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Surviving a terrorist attack with Hadassah’s help

I take pride in establishing a safe and supportive environment for victims of terrorism.

Medical staff at work at Hadassah Ein Kerem medical center in Jerusalem on Aug. 25, 2021. Photo: Yonatan Sindel/Flash90
Medical staff at work at Hadassah Ein Kerem medical center in Jerusalem on Aug. 25, 2021. Photo: Yonatan Sindel/Flash90
Sarri Singer. Credit: Courtesy.
Sarri Singer
Sarri Singer is a lifetime member of Hadassah and founding director of Strength to Strength. For more information, please visit

It’s hard to believe that 20 years have passed since I survived one of the worst bus bombings in Jerusalem’s history.

On June 11, 2003, I was meeting a friend for dinner after work, traveling on bus #14, when an 18-year-old terrorist strapped with explosives detonated them. The explosion left 100 of us injured and took the lives of 17 innocent people, including everyone seated and standing around me.

I had moved to Israel only a year-and-a-half before and, ironically, had been volunteering with organizations assisting victims of terrorism.

I count myself among the fortunate ones. I can still vividly recall the sound of crushing metal and the blast tearing through the bus. Though I was burned and bleeding, I was alive, and someone heard my cries and helped me escape, pulling me through the torn frame to safety.

Immediately, I was rushed to Hadassah Ein Kerem hospital, which is part of the Hadassah Medical Organization hospital system. The doctors at Hadassah assessed my injuries: shoulder and shrapnel wounds, burns, cuts on my legs and face. That night, I was the last of the seriously injured to go into surgery to repair my broken clavicle.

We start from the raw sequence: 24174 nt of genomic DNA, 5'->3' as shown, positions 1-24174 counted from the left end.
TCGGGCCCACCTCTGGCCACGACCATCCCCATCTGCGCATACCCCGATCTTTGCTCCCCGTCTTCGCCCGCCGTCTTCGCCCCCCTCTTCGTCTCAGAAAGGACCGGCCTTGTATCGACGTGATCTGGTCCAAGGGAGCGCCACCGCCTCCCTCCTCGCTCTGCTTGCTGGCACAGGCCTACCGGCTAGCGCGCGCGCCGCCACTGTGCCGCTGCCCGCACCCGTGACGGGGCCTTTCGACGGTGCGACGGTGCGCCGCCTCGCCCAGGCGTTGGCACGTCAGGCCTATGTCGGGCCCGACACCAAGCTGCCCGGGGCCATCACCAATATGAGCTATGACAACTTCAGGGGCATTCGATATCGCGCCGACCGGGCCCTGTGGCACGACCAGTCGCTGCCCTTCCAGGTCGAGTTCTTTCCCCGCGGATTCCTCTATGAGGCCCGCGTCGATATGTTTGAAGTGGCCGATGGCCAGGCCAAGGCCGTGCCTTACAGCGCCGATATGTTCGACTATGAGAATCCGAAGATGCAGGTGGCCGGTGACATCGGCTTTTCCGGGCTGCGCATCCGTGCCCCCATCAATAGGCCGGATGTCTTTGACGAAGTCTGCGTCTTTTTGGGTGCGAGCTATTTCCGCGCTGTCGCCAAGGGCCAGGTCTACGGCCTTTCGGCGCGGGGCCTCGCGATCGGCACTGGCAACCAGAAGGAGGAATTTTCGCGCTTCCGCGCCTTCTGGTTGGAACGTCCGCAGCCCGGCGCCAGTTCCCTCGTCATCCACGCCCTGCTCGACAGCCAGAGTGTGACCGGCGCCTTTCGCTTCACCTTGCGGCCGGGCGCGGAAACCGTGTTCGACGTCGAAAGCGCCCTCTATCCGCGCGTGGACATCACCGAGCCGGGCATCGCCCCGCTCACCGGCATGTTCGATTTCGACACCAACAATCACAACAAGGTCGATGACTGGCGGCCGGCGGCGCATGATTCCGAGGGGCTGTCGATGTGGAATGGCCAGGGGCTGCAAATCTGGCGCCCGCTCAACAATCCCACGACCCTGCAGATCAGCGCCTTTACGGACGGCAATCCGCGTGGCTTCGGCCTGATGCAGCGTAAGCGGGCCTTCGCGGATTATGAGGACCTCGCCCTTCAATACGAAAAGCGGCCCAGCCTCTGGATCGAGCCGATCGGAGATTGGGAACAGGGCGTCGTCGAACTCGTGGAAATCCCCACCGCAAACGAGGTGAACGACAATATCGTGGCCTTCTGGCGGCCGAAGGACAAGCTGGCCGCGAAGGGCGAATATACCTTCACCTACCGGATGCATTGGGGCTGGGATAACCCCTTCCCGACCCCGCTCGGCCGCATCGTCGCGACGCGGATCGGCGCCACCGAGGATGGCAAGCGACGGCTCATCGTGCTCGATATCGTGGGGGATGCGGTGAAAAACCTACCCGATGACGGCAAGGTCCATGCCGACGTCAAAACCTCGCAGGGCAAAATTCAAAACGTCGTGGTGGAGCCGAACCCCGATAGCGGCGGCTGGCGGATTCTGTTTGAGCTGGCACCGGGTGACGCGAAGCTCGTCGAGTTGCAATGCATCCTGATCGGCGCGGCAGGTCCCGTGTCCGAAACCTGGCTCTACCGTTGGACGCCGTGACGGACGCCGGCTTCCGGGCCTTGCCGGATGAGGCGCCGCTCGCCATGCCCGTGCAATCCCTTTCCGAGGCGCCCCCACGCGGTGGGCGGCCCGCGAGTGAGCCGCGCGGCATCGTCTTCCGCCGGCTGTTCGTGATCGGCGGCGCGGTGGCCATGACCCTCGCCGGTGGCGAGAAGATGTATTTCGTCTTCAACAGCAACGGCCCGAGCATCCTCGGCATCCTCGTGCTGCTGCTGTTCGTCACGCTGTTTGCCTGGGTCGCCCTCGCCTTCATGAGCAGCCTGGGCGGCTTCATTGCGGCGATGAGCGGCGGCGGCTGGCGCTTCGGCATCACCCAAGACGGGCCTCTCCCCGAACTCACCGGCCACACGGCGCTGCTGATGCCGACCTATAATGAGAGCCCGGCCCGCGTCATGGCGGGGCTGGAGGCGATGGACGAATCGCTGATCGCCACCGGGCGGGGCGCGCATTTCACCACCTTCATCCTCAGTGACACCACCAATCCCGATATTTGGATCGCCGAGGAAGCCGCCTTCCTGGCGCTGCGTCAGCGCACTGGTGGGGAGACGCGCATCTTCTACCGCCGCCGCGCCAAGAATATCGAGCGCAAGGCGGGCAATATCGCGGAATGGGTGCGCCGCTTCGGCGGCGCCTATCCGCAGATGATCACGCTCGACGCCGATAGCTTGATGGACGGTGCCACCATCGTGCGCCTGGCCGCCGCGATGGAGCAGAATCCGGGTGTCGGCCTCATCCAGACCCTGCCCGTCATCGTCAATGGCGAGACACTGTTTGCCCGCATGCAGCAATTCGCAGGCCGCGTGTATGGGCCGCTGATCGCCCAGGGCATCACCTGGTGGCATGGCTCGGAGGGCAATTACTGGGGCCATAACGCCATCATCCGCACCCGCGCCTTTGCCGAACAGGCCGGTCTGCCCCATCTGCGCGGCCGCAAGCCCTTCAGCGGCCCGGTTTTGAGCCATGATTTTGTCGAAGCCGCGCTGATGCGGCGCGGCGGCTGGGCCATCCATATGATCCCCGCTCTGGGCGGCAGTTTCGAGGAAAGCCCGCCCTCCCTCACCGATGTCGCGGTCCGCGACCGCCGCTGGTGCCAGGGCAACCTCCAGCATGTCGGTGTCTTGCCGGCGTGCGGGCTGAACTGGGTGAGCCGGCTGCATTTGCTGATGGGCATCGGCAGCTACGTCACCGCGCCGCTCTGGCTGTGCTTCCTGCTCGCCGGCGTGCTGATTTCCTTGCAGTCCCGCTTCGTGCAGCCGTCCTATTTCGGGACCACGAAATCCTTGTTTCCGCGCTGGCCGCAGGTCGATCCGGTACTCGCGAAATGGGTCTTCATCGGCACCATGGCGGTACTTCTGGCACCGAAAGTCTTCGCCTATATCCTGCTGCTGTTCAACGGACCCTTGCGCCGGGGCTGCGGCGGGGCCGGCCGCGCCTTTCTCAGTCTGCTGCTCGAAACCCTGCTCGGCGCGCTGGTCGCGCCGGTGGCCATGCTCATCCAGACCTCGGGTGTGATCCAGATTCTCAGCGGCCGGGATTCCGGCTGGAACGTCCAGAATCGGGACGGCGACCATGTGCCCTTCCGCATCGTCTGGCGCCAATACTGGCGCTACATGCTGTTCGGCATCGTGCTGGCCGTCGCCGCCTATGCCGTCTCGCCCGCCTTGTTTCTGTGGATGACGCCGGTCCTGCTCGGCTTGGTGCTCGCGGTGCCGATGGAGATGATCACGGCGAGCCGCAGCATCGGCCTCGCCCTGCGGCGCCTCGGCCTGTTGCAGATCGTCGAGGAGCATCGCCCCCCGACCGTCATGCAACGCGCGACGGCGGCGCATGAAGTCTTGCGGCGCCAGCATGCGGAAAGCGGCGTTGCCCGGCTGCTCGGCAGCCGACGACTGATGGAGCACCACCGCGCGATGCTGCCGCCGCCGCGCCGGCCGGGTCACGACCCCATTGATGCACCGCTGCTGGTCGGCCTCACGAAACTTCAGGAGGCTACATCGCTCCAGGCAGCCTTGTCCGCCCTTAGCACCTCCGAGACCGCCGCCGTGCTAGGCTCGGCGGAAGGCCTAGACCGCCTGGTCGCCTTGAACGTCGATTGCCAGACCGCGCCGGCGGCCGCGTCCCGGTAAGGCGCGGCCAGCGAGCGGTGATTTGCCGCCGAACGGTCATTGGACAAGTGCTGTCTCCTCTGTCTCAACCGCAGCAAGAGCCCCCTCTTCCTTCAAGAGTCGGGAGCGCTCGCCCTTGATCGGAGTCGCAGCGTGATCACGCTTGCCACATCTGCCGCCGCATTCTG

I received incredible care and support from the hospital staff and, particularly, from the staff of the Israel office of Hadassah, the Women’s Zionist Organization of America (HWZOA), which founded and owns the hospital system. They took care of me that day, providing comfort during those first painful moments and throughout my hospital stay. They have been with me every step of the way since.  

There are no words to adequately express my gratitude to the medical team and all the Hadassah staff, who played a crucial role in my recovery. I wouldn’t be where I am today without the support of individuals like trauma surgeon Avi Rivkind, who went on to found Hadassah Ein Kerem’s Shock Trauma Unit, Barbara Sofer and “BG” (Barbara Goldstein) of HWZOA’s Israel office and last, but certainly not least, former HWZOA National President Marlene Post, all of whom continue to make time for me and treat me like family.

In the years that followed, I became a lifetime member of HWZOA. Currently residing in the United States, I recently flew to Israel to mark the 20th anniversary of the terrorist attack. I asked to sponsor a luncheon to honor the doctors, nurses and Hadassah staff members who cared for me two decades ago.